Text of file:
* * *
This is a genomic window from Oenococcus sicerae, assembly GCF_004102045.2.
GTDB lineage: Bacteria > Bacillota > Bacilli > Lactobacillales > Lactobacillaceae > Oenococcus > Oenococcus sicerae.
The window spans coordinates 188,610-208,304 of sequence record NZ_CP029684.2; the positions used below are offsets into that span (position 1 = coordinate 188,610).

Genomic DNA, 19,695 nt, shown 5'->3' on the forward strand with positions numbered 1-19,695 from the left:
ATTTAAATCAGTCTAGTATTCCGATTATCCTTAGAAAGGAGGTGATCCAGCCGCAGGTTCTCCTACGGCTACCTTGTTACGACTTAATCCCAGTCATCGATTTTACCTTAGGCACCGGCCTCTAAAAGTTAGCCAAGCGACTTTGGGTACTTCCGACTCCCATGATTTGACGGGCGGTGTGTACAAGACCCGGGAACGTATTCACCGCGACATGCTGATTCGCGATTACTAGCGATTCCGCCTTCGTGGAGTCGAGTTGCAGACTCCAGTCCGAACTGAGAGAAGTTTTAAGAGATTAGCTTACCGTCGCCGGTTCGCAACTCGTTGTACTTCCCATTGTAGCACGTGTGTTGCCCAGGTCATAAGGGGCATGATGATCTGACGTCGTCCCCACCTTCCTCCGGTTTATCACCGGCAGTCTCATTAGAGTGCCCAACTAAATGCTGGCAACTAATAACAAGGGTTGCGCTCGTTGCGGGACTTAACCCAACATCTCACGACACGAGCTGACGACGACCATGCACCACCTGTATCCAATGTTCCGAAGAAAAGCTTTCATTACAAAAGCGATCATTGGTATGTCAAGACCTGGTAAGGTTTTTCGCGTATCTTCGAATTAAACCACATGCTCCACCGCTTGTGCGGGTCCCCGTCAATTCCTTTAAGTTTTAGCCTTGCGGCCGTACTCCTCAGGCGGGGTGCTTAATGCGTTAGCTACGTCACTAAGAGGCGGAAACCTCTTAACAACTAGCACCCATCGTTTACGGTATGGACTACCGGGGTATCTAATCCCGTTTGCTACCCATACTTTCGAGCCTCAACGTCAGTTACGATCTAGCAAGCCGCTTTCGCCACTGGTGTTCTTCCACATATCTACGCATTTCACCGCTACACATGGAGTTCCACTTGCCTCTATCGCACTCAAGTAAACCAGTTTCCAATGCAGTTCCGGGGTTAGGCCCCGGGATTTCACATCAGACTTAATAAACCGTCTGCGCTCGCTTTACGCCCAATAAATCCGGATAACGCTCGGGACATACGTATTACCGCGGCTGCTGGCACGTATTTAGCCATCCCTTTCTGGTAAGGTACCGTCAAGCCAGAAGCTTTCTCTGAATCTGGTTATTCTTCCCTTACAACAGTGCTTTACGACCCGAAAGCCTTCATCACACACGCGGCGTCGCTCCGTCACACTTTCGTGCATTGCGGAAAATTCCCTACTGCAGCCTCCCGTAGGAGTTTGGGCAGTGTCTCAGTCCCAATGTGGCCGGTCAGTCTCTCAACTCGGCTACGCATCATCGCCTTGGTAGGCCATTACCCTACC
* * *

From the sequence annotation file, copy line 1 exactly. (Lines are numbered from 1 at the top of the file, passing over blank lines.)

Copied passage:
This is a genomic window from Oenococcus sicerae, assembly GCF_004102045.2.